52. 52. JBoye,Aarhus,2017 Disintermediation • Third parties are no longer needed to • establish identity or prove creditworthiness • distribute media • mediate communication between parties • mediate transfers of value
  53. 53. JBoye,Aarhus,2017 ICOs and ITOs • What could follow KickStarter and Indiegogo? • The construction of a “token/coin infrastructure” using a standard toolkit • Developers can design according to certain rules and know that their tokens/coins will be easily compatible with wallets, exchanges, etc. • Have resulted in the raising of millions of dollars of capital in very short time periods • Purchasers do not own a stake in a company, just the coins/tokens • Too good to be true or shady?
  54. 54. JBoye,Aarhus,2017 #WinningTogether ?
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  59. 59. JBoye,Aarhus,2017 Are you on this list? Tell me about it
  60. 60. JBoye,Aarhus,2017 Price: US$100,000
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  62. 62. JBoye,Aarhus,2017 What’s wrong with the Internet? • Centralized (?) - DNS?, CAs? • Vulnerable to censorship • Client/server architecture/model is vulnerable to attack • Suspicious incentives (?) • Content and infrastructure often controlled by the same players • Lack of permanence(?) • Users have lost control of their data
  63. 63. JBoye,Aarhus,2017 Example - Net Neutrality • Media consolidation • Media owned by the same parties that control infrastructure • User data is controlled by those who control media and infrastructure • Net neutrality is vulnerable to political tampering • Rules can be changed arbitrarily by private parties
  64. 64. JBoye,Aarhus,2017 Is the Blockchain a foundation for a new Internet? (please don’t call it 3.0!) • Decentralized • P2P architecture • Neutral • Censor-proof • Geographically diverse • Encrypted natively • Incentivized protocols • Native payments • Transferable value • User owned • What would a decentralized Web look like?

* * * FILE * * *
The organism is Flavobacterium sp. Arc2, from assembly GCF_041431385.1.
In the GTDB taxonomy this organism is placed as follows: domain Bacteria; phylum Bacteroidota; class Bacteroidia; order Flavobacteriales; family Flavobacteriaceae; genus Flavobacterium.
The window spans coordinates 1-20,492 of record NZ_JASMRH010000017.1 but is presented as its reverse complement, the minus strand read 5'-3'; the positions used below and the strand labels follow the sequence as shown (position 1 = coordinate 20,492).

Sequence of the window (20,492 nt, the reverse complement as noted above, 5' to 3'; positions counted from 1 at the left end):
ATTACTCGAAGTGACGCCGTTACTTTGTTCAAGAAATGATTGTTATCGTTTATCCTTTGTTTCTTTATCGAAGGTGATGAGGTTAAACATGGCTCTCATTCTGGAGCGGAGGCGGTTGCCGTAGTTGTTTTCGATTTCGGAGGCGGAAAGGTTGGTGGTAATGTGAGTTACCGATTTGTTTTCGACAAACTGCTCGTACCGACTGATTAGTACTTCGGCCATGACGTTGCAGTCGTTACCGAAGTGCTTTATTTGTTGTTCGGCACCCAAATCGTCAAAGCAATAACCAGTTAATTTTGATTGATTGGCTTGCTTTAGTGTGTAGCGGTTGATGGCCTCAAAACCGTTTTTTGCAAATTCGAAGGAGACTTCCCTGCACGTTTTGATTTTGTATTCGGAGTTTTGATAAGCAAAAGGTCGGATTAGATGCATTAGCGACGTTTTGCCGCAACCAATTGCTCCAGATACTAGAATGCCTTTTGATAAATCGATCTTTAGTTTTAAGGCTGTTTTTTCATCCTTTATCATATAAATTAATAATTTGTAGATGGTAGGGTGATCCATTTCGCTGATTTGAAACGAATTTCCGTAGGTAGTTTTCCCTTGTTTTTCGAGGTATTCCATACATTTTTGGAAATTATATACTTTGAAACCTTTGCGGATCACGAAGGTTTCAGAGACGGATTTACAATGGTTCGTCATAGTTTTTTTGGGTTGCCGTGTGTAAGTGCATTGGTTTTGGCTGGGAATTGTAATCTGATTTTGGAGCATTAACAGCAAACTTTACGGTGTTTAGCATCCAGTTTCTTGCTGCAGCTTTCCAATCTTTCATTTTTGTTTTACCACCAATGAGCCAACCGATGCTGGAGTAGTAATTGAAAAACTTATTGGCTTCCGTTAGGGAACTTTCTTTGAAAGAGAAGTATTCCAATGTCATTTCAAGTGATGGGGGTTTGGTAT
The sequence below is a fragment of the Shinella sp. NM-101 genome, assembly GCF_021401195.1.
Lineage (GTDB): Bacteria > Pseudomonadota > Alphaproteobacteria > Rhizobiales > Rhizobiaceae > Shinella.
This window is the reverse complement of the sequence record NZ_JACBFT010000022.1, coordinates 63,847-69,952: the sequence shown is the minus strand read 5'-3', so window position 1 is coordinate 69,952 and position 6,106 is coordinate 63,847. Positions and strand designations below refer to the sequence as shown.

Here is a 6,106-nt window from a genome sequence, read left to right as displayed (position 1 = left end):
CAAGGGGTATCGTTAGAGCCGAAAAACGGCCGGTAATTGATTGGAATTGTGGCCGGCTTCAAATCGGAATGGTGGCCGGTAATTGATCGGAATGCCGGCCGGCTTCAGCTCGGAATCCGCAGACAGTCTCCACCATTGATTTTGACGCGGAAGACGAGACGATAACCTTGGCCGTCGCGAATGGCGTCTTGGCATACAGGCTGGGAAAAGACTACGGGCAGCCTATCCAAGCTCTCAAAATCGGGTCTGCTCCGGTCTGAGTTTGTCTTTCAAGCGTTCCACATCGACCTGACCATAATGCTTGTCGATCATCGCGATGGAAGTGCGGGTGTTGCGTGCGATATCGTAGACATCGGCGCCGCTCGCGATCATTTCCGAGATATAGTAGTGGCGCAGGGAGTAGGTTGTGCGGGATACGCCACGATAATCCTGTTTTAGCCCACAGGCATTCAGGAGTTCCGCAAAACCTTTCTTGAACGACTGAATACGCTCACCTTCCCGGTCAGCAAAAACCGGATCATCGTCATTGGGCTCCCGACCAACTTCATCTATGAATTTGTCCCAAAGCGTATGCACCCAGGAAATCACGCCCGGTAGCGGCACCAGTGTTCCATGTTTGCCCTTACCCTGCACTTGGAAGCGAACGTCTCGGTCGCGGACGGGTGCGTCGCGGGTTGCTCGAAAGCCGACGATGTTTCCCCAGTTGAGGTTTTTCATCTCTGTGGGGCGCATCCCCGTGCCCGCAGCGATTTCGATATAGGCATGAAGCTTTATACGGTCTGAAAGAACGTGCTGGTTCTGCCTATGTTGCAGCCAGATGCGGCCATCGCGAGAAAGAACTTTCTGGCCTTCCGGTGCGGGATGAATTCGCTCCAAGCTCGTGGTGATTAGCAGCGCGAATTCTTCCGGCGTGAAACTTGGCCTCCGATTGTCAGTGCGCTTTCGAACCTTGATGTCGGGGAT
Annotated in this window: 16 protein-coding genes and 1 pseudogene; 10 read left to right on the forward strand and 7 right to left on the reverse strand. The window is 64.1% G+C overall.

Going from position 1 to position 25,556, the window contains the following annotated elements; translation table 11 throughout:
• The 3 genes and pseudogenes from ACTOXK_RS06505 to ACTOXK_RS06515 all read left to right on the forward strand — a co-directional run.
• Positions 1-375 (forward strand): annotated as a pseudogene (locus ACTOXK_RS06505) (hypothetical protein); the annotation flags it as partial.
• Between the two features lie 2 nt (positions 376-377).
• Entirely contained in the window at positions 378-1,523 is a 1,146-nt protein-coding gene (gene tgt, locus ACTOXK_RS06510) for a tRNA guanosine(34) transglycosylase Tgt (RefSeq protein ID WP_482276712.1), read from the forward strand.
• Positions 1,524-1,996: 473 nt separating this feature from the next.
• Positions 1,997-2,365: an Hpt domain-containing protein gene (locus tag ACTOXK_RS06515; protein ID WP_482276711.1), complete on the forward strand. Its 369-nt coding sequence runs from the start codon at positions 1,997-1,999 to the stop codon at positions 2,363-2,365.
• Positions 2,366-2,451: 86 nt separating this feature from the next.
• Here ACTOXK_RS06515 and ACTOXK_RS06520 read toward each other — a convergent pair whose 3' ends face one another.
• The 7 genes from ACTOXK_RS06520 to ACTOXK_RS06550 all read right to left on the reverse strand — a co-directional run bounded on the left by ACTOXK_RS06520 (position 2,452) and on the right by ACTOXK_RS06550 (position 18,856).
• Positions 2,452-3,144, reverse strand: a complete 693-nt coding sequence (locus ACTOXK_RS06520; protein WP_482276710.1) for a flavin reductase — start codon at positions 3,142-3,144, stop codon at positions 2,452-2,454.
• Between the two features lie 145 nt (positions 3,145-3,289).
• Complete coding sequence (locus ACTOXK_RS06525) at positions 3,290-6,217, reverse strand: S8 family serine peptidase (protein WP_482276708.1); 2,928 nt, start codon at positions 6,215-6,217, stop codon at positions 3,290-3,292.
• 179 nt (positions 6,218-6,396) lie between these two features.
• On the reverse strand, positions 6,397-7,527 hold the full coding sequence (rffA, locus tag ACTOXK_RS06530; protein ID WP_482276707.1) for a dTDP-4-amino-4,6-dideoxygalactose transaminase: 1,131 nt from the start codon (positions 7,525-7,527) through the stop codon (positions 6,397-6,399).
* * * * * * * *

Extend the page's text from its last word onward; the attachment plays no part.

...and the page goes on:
65. 65. JBoye,Aarhus,2017 Can Blockchain really help drive the next important tech eras? • Does it really represent one of the next important tech era after mainframe, PC, Internet/Web, cloud, mobile? • Internet: transfer of information; Blockchain: Internet++ • De-centralized systems vs. centralized systems • Public, private, parallel/forking, and intersecting blockchains - a network of Blockchains? • What could its role be in • Commerce/business/shared economies • Security/Privacy • Internet of Things • etc,etc,etc.
  66. 66. JBoye,Aarhus,2017 Summary and conclusions • Cybercurrency and blockchain • are grand experiments in technology, sociology, economics, business, environmental issues, etc. that should not be ignored - #WinningTogether • have lead to significant disruptive technologies based upon established principles • has begun to evolve and spawn/fork exciting new variations • provides a powerful development platform comparable to that of the Internet • will continue to raise non-trivial issues surrounding adoption and regulation • defines a rich area for innovative research • requires a new wave of SMEs and developers
  67. 67. JBoye,Aarhus,2017 (“Consumer Digital Payments - US” 11 October 2017)
  68. 68. JBoye,Aarhus,2017 What shall we make of this?
  69. 69. JBoye,Aarhus,2017 For those of you who like numbers https://coinmarketcap.com
  70. 70. JBoye,Aarhus,2017 https://bravenewcoin.com/assets/Weekly-Bitcoin-Blockchain-Stats/
  71. 71. JBoye,Aarhus,2017 https://digiconomist.net/bitcoin-energy-consumption
  72. 72. The Distinguished Speakers Program is made possible by For additional information, please visit http://dsp.acm.org/
  73. 73. About ACM ACM, the Association for Computing Machinery is the world’s largest educational and scientific computing society, uniting educators, researchers and professionals to inspire dialogue, share resources and address the field’s challenges. ACM strengthens the computing profession’s collective voice through strong leadership, promotion of the highest standards, and recognition of technical excellence. ACM supports the professional growth of its members by providing opportunities for life-long learning, career development, and professional networking. 
 
 With over 100,000 members from over 100 countries, ACM works to advance computing as a science and a profession. www.acm.org
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  75. 75. JBoye,Aarhus,2017 ThankYou! Questions? Comments? Want the slides?* bebo.white@gmail.com *win a bitcoin souvenir - remember the question about “fake news?” - best 2 answers